Daily Archives: October 26, 2009

Sheila McNulty

A new study by Wood Mackenzie, the consultancy, confirms what others have warned about in recent months and takes it one step further: The carbon legislation being considered by Congress is more onerous than that in Europe and could threaten the sustainability of the US refining industry. Alan Gelder, Wood Mackenzie’s head of global downstream oil consulting, said, if passed into law, the legislation could cost US refiners US$100bn per year.

That is because they will be required to purchase carbon emission credits for both stationary emissions – from the refineries themselves – but also emissions from the subsequent combustion of the fuels. Gelder says the US draft legislation is much more onerous on the US refining sector than its European counterparts. Read more

Kate Mackenzie

The US Chamber of Commerce has not been making many friends lately with its views on climate change.

Last week it was the subject of a spoof press release and press conference , in which a group of pranksters/activists declared the Chamber had reversed its long-held position on climate change and called for a carbon tax (apparently the Chamber has since made sure the press release was taken offline).

They’re not popular with the White House.

Then there was the spat over its membership numbers: 3m or 300,000? And if indeed it is the smaller number (direct membership, rather than membership of member organisations, is in fact about 360,000), who was to blame for getting it wrong all those years?  The question was first raised on Mother Jones, but Colombia Journalism Review, for one, is rather critical of the Chamber on the issue. Read more

Kate Mackenzie

Enthusiasm for betting on a fall in the share price of some of the world’s biggest solar companies is high, according to Data Explorer.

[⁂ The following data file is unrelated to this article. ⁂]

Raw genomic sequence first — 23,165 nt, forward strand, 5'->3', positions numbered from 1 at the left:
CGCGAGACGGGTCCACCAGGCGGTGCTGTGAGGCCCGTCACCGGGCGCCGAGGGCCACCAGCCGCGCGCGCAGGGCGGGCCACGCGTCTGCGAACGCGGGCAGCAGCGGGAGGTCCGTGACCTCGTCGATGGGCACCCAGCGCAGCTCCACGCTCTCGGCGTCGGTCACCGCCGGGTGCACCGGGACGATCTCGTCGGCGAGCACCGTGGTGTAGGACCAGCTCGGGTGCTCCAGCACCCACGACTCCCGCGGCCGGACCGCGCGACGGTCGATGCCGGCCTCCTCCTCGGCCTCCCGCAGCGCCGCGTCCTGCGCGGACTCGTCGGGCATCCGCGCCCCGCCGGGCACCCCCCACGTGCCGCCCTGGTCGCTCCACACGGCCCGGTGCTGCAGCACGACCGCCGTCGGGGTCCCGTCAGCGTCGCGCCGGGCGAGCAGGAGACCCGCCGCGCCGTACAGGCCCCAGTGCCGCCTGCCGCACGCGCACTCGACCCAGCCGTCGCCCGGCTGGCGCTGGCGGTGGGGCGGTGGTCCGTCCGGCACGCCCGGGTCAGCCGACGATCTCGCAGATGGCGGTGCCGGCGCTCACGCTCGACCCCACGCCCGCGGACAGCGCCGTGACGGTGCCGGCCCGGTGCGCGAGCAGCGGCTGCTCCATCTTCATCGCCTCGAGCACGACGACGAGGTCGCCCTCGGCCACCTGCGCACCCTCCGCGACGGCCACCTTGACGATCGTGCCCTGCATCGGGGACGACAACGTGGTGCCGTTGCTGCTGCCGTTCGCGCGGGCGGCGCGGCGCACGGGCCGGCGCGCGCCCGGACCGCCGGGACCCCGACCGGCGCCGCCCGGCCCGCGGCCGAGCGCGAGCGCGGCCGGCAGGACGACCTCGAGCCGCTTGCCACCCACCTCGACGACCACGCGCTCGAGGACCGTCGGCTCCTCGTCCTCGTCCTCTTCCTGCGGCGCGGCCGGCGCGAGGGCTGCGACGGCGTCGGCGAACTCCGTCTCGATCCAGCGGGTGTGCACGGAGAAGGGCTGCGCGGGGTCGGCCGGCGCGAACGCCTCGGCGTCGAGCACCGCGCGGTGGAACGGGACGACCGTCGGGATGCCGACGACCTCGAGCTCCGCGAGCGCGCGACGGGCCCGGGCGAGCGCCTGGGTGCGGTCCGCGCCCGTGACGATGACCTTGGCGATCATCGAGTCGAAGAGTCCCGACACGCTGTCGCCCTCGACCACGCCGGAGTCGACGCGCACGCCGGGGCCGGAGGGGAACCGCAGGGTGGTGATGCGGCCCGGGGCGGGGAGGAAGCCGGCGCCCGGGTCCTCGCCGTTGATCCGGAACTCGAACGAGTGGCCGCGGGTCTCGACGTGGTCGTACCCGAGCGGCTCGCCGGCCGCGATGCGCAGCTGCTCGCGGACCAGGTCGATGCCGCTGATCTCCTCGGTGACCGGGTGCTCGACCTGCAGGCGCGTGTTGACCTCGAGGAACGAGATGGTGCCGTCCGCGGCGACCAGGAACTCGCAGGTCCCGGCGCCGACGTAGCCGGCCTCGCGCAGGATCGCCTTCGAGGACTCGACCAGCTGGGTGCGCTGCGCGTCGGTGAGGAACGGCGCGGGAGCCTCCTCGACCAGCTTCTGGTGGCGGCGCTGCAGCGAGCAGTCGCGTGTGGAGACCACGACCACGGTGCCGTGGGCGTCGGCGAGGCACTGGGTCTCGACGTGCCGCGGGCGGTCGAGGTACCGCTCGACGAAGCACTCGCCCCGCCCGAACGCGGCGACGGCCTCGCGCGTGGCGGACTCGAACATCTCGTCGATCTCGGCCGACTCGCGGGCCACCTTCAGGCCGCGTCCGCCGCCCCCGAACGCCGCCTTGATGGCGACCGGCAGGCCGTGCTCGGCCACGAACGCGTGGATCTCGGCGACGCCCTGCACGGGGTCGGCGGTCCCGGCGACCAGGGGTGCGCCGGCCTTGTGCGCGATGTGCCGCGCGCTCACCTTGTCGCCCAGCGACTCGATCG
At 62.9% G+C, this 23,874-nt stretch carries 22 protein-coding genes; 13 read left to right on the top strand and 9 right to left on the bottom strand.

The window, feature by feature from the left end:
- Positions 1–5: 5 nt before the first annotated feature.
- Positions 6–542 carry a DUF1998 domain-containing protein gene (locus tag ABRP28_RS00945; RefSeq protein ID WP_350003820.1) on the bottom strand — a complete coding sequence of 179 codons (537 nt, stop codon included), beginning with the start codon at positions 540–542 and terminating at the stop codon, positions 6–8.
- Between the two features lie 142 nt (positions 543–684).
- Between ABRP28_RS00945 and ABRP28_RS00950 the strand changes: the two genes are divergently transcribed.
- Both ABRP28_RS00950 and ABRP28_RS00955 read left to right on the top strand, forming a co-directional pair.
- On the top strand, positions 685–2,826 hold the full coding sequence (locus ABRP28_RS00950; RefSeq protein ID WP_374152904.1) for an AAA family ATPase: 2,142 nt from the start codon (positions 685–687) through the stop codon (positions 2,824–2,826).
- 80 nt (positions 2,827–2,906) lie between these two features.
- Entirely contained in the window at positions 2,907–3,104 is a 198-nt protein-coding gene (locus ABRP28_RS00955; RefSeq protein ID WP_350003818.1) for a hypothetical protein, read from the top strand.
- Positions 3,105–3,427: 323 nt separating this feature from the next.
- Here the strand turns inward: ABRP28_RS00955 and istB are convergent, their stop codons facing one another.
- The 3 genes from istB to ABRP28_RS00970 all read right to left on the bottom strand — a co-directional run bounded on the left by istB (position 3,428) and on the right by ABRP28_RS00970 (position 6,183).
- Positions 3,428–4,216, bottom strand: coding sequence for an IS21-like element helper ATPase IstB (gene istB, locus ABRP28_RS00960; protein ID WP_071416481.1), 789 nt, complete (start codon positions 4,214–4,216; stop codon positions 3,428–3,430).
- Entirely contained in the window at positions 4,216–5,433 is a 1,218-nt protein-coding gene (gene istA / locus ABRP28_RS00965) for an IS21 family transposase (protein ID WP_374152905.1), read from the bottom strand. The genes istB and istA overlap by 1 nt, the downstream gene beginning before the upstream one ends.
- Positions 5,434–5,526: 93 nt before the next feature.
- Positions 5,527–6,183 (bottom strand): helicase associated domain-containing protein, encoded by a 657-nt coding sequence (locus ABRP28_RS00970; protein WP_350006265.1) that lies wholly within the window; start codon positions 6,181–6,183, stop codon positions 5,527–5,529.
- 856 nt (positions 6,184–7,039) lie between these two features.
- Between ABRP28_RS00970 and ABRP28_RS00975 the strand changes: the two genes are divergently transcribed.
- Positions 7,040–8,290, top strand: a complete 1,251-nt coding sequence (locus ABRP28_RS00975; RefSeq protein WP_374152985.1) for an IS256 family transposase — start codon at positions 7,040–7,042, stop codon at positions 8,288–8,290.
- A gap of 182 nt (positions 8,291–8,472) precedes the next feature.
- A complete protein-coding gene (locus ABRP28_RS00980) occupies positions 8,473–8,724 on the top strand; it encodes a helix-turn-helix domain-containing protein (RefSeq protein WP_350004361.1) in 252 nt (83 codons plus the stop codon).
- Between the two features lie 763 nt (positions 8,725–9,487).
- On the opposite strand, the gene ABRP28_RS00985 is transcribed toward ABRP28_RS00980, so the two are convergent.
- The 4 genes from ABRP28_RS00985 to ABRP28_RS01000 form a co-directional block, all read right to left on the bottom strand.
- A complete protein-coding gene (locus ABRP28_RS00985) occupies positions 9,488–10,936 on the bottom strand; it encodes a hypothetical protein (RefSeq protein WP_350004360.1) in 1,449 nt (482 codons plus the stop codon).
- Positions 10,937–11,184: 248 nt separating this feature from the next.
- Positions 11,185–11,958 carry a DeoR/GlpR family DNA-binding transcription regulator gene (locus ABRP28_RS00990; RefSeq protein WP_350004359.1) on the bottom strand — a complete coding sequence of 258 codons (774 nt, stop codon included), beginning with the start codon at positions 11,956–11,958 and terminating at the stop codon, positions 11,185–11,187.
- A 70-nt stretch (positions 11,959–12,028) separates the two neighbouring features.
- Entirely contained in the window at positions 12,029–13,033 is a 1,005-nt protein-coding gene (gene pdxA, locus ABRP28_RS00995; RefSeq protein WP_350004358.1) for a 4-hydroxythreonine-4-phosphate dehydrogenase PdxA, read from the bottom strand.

They say that almost 16 per cent of outstanding shares in First Solar, which last week joined the S&P 500, are available for loan as of October 23. That was more than a third higher than a week earlier, when it was 11 per cent. Read more

Kate Mackenzie

On FT Energy Source:

The elusive truce over Nigeria’s oil production Read more

Kate Mackenzie

Remember that European carousel fraud was discovered in carbon credits? It’s actually made a big hit on the global carbon markets in Q3.

New Energy Finance finds the value of the carbon market fell 21 per cent in the third quarter, but this was primarily because of carousel fraud (in which buyers are charged for value-added tax, but the seller then absconds with the tax rather than handing it over to the relevant government). Read more

Tom Burgis

Crude from a recent spill slicks the creeks beside the settlements of the Edagberi clan in the Niger Delta. Villagers say their livelihood - long based on fishing - has been eroded by oil extraction. 

Crude from a recent spill slicks the creeks beside the settlements of the Edagberi clan in the Niger Delta. Villagers say their livelihood – long based on fishing – has been eroded by oil extraction. (Photo: Tom Burgis)

The main militant umbrella group in the Niger Delta has declared an indefinite ceasefire. Amid proposals of shifting a share of oil profits to the regiona and pledges to retain surrendered combatants, the rebels who have suppressed Nigerian oil production for years are waiting for the government to make good on its promise, writes Tom Burgis from the Niger Delta

On October 7, the Movement for the Emancipation of the Niger Delta, an umbrella organisation of the militant groups that have waged an insurgency against Nigeria’s oil industry for most of this decade, issued a statement denouncing a government amnesty that had convinced several top commanders and thousands of footsoldiers to surrender their arms.